DORIS LINDENMIER

Engineer Extraordinaire


| May/June 1996


3982 Ballard Avenue Cincinnati, Ohio 45209

Could Teddy Roosevelt have met Doris Lindenmier, his famous saying might have been, 'Speak softly but run a big engine!' For over forty years, Doris has done exactly that. She has exhibited Reeves engines and a Port Huron at threshing reunions in Illinois and Iowa.

Recently, I sent Doris a letter stating, 'Dad and Mom started attending the shows at Pontiac shortly after they were begun, and, as a nurse for the reunions and an expert engineer, you were a Pontiac celebrity I thought of interviewing you and composing a story for the Album.' Soon after, Doris left this message on my answering machine: 'I received your complimentary letter, and I would be glad to invite you over.' 'Over' meant an eight-hour drive from Cincinnati, Ohio, to Cherry, Illinois (population 550)a journey from a hilly river valley to the flat prairies. From my car window, I witnessed miles and miles of some of this nation's richest farmland, and, in my mind's eye, I watched the ghosts of plowing engines crossing and re-crossing the plains.

With well-spoken grace, Doris welcomed me into her home decorated with drawings and photographs of engines. She asked, 'Were you at Pontiac on Sunday this year?' 'Yes,' I replied, wondering what was coming. 'Did you see the Reeves go out and rescue the Case during the plowing demonstration?' As the owner of a 65-horsepower engine from Racine, Wisconsin, I had to swallow my pride long enough to acknowledge that her 20-horse-power Canadian Reeves, run by grandson Nick Lord, indeed had replaced a Case which had become immobilized. Doris laughed, 'We've always had a little rivalry with Case. It's all part of the fun all in good fun! Really, the Case couldn't be blamed. It was missing a few of its cleats, and the driver wheels couldn't develop enough traction.'



Glad she admitted the handicap which hindered the Case, I accepted the offer of a cup of coffee at the kitchen table. Ornamental dinner plates commemorating the 1972, 1973, 1975, and 1977 Stephenson County shows lined the wall above the cabinets, and a silhouette of a threshing scene painted on a varnished board completed the decor. In chatting while the coffee cooled, I learned why Doris speaks with such pleasing precision. Growing up in nearby Tonica, Doris attended 'country one-room schools where you had ten or twelve students' and a high school where 'there were seventy-five students in the top four grades.' With such small classes, each student benefited from personal attention. Doris exclaimed, 'I had good teachers! You need a strong basis to get along in this world. My teachers gave me that!'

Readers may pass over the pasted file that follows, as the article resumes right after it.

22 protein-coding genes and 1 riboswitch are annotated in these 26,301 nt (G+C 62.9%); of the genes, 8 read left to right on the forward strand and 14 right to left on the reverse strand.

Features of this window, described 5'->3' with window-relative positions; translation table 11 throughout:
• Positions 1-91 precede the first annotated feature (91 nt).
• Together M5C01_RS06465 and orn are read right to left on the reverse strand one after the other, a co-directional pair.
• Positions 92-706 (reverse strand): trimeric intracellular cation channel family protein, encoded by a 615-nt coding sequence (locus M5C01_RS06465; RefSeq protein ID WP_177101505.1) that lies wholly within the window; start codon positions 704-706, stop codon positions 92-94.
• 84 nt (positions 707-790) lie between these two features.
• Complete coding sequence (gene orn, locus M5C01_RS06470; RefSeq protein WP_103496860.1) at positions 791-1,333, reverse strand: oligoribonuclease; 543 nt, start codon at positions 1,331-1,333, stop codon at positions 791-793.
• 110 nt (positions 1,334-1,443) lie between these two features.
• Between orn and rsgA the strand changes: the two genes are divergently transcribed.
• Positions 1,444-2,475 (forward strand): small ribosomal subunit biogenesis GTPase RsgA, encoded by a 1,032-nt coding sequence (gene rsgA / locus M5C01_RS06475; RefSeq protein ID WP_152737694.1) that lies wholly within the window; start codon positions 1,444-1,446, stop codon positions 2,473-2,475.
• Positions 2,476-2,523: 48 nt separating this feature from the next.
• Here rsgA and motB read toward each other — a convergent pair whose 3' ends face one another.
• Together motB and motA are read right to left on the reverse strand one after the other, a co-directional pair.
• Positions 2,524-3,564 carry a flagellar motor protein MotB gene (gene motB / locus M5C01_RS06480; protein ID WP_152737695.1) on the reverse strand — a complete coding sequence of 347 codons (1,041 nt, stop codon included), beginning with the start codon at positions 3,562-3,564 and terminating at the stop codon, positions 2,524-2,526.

Doris graduated from nursing school at St. Mary's in La Salle. She served as a nurse at the Illinois Valley Community Hospital, became House Supervisor, then returned to staff nursing on the medical floor. She also earned a place in American steam-engine history by being both an engineer and a nurse at the Central States Threshermen's Reunion, one of the oldest steam rallies. Doris explained, 'Fred Hassler, who became a leader at Pontiac, was a neighbor of my parents. He knew me. The Pontiac show hired me as a nurse.' What Doris modestly left unsaid was that the Central States Reunion could not have found a better nurse.














SUBSCRIBE TO FARM COLLECTOR TODAY!

Farm Collector April 16Farm Collector is a monthly magazine focusing on antique tractors and all kinds of antique farm equipment. If it's old and from the farm, we're interested in it!

Save Even More Money with our SQUARE-DEAL Plan!

Pay now with a credit card and take advantage of our SQUARE-DEAL automatic renewal savings plan. You'll get 12 issues of Farm Collector for only $24.95 (USA only).

Or, Bill Me Later and send me one year of Farm Collector for just $29.95.




Facebook Pinterest YouTube

Classifieds


Copyright 2018, All Rights Reserved
Ogden Publications, Inc., 1503 SW 42nd St., Topeka, Kansas 66609-1265